Culture Clips: Gone With the Wind Is Gone … for Now

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George Floyd’s death continues to reverberate in every aspect of culture, it seems, and some of the biggest tremors have been felt in the world of entertainment.

The latest to feel the shake: Gone With the Wind. HBO Max pulled this classic bit of American cinema from its platform, announcing that it’ll reappear once some “historical context” is added. In a statement, HBO Max said:

Gone With the Wind is a product of its time and depicts some of the ethnic and racial prejudices that have, unfortunately, been commonplace in American society … These racist depictions were wrong then and are wrong today, and we felt that to keep this title up without an explanation and a denouncement of those depictions would be irresponsible.

The move angered some, including former news host Megyn Kelly, who lobbed several Twitter broadsides at the decision. “Are we going to pull all of the movies in which women are treated as sex objects too?” she tweeted. “Guess how many films we’ll have left? Where does this end??” Naturally the backlash has had its own ferocious backlash.

But Gone With the Wind is hardly alone in getting yanked from various entertainment platforms. Cops, which was heading into its 33rd season, was cancelled by Paramount Network, with the studio pointedly saying that it has no “current or future plans for it to return.” (The show had been pretty controversial for decades.) The group Color of Change, which had been asking for the show’s cancellation for a while now, has now turned its attention to A&E, asking that cable network to shelve its own police-based reality show, Live PD. A&E did pull some recent episodes and  is allegedly “re-evaluating” the future of its highly rated reality show. But series host Dan Abrams promised on Twitter that the program is “coming back.”

Some say it’s not enough. Writing for USA Today, Kelly Lawler asked whether it was “time for police television series  to be cancelled for good.” Lawler wrote:

Yes, cop shows can offer well-crafted and compelling stories. Many are among my favorite TV series. Law [and Order] is a classic for a reason. USA’s Psych is a family favorite comedy. FX’s Justified, about a Kentucky U.S. marshal, begins its very first episode with an unforgivable abuse of law enforcement power, but is on my list of the best TV shows of the 2010s. But art doesn’t exist in a bubble. Just as many called for muting R. Kelly in response to his alleged sex crimes, canceling cop shows in response to systemic abuses across the institution they portray isn’t unreasonable.

But while some entertainment options are being pulled, others are being pooled together—specifically by Netflix, which added a “Black Lives Matter” genre tag to its lineup. The tag, the company says, will be a semi-permanent feature, though it might be folded into a wider genre called Black Stories.

The gaming world is chiming in as well. The online versions of Grand Theft Auto and Red Dead Redemption shut down for a couple of hours in honor of Floyd, while Call of Duty’s makers pushed a message to the beginning of the game that read, in part, “Until change happens and Black Lives Matter, we will never truly be the community we strive to be.”

Celebrities have gotten into the act, too. Rapper Kanye West has donated $2 million to the families of Floyd, Breonna Taylor and Ahmaud Arbery. Star Wars star John Boyega spoke at a Black Lives Matter protest in London. Taylor Swift encouraged her fans to get political, and in one of the more unusual protests, K-Pop fans took to Twitter to flood Twitter feeds bearing the tag #WhiteLivesMatter with fan art and clips of their favorite bands. (BTS, one of the most popular K-Pop bands, donated $1 million to Black Lives Matter, by the way—a donation that was quickly matched by its fans.)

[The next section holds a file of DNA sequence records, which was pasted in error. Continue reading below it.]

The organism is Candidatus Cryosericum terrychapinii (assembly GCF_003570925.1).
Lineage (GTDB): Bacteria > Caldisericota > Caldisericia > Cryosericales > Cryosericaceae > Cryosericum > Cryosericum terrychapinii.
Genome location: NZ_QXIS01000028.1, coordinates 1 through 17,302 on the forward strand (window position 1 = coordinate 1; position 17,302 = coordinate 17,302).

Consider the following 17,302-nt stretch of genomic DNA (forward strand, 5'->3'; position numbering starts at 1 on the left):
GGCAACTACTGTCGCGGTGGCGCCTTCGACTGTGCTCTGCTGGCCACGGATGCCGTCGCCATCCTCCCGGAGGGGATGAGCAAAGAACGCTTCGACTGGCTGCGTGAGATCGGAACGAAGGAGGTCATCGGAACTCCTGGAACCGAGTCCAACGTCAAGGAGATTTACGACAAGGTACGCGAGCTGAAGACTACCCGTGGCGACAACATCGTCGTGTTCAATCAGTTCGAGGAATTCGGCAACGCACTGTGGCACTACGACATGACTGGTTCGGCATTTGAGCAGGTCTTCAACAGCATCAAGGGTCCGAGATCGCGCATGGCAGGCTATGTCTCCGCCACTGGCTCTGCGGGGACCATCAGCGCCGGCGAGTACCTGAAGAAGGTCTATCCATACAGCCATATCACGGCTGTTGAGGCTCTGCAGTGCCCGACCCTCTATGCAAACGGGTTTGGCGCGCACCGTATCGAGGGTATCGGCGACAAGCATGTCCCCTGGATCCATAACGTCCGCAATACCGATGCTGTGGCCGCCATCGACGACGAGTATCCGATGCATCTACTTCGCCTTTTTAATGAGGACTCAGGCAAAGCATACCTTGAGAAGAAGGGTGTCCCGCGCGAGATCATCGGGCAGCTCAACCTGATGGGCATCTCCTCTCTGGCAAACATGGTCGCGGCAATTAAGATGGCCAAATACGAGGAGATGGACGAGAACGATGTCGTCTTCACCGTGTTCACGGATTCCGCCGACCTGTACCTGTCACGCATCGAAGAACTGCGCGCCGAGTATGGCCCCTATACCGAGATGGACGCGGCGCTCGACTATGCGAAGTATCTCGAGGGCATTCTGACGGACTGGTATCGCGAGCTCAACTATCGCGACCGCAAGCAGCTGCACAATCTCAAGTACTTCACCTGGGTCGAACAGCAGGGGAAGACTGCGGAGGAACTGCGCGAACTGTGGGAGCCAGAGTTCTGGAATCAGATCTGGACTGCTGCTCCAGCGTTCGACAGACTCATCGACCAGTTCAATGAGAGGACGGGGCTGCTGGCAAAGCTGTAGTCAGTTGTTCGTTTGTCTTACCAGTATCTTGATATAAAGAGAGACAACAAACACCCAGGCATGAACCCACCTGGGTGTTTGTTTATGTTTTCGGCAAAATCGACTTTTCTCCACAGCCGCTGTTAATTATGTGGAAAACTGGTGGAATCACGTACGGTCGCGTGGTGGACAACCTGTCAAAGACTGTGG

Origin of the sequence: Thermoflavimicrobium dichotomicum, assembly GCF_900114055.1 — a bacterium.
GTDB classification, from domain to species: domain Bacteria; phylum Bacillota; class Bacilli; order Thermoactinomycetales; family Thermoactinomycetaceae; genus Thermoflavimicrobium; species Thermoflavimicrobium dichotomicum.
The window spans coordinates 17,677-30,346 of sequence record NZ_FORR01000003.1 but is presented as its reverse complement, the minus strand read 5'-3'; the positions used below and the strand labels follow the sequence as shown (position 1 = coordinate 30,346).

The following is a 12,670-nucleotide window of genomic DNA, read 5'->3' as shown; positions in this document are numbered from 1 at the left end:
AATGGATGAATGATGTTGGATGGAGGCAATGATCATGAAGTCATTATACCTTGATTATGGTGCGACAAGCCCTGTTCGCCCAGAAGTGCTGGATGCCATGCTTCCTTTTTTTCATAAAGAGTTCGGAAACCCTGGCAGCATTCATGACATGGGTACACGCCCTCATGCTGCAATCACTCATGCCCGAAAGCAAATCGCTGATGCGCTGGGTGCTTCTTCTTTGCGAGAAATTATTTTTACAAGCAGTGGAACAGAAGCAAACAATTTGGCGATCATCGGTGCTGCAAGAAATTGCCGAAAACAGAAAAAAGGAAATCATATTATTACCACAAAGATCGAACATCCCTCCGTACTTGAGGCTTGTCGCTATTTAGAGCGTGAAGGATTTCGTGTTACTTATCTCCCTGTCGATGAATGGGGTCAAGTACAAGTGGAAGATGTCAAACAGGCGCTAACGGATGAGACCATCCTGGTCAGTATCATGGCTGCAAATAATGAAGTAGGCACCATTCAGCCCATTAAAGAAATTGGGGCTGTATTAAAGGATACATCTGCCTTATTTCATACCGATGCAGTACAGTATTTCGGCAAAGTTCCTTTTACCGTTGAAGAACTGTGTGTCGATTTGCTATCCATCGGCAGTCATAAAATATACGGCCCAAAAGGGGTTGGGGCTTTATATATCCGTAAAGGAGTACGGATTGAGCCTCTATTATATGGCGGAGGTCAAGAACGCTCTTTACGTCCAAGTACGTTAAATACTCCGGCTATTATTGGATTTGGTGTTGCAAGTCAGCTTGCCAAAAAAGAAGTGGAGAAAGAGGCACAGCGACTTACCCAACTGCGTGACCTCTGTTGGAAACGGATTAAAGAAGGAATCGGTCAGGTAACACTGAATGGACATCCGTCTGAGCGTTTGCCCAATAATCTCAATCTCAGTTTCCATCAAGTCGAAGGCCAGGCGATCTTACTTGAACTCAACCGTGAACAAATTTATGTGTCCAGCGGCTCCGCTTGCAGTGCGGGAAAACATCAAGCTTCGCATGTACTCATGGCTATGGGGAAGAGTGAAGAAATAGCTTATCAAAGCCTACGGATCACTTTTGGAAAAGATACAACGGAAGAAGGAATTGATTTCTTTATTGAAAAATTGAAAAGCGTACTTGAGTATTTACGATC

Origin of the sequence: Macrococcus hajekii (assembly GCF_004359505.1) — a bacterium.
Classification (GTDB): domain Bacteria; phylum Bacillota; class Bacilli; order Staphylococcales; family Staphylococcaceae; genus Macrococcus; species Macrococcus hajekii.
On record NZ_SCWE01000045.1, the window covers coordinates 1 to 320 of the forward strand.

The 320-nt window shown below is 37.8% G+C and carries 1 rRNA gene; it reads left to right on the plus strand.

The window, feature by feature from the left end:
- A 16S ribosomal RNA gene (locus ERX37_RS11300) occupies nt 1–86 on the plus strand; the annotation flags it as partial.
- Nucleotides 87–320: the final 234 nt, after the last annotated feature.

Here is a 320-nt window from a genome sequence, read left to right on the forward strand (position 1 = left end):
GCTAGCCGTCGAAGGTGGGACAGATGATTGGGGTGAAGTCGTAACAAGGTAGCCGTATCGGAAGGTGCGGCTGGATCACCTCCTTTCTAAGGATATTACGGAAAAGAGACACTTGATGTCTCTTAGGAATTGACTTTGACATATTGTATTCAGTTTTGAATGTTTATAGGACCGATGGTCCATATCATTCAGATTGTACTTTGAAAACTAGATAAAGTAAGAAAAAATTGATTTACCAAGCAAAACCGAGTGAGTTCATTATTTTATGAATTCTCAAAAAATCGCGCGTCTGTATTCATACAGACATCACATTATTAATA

And lest we forget, VeggieTales’ creator Phil Vischer wrote about being the beneficiary of “racial injustice” on his Holy Post blog.

We built a system to favor ourselves. And it worked amazingly well. Every generation of my family has benefited from the color of our skin. Every generation. It didn’t stop with the Emancipation Proclamation. It didn’t stop with Brown v Board of Education. And it still hasn’t stopped today.

Of course, the coronavirus doesn’t care a whit about all these cultural tremors. It’s still doing its thing, and society is still reacting to it. Big events are still being cancelled, including the music festivals Lollapalooza and Coachella. But other venues are contemplating reopening. That includes AMC Theaters, one of the country’s biggest cinema chains. After announcing a loss of more than $2 billion, AMC announced it was going to “fully open” this July. (Meanwhile, some are wondering whether people will ever go to movies again.)  Universal Orlando Resort has already reopened its doors, with Disney planning to open its Orlando-based Magic Kingdom and Animal Kingdom parks on July 11.

But we’re also beginning to understand the mental and emotional toll the virus and the subsequent lockdown has taken as well. Data compiled by Florida International University suggests, for instance, that teens may be more likely to abuse drugs or alcohol when they can’t spend time with their friends. Oh, and using e-cigarettes is popular with teens, too. Researchers at the University of Michigan found that about one in every 10 middle- and high-school students have used e-cigs in the last month, with rates at some schools soaring to 60%.

Generally, we like to wrap up Culture Clips with something a little lighter to end your reading experience. That seems in short supply right now. So instead, we’ll announce that the trailer for Bill & Ted Face the Music has dropped.

 

Will the movie be any good? Who knows? But in the trailer, Bill does offer a nice word of advice. Be excellent to each other.